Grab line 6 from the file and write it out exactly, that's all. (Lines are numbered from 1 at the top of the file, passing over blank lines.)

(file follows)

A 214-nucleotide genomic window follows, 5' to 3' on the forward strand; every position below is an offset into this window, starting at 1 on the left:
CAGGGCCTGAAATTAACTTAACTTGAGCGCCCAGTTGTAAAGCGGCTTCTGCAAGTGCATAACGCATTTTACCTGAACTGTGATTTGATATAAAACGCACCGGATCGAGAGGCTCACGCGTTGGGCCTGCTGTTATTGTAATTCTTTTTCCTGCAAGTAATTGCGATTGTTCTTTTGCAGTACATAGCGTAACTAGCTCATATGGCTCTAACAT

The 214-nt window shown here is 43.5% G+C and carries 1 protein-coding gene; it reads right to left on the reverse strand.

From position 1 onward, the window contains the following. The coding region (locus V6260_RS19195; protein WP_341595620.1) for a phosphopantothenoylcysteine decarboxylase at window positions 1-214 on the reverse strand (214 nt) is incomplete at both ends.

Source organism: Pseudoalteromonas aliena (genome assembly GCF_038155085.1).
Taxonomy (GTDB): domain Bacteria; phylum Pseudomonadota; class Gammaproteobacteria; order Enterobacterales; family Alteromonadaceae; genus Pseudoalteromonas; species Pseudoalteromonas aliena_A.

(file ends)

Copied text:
Taxonomy (GTDB): domain Bacteria; phylum Pseudomonadota; class Gammaproteobacteria; order Enterobacterales; family Alteromonadaceae; genus Pseudoalteromonas; species Pseudoalteromonas aliena_A.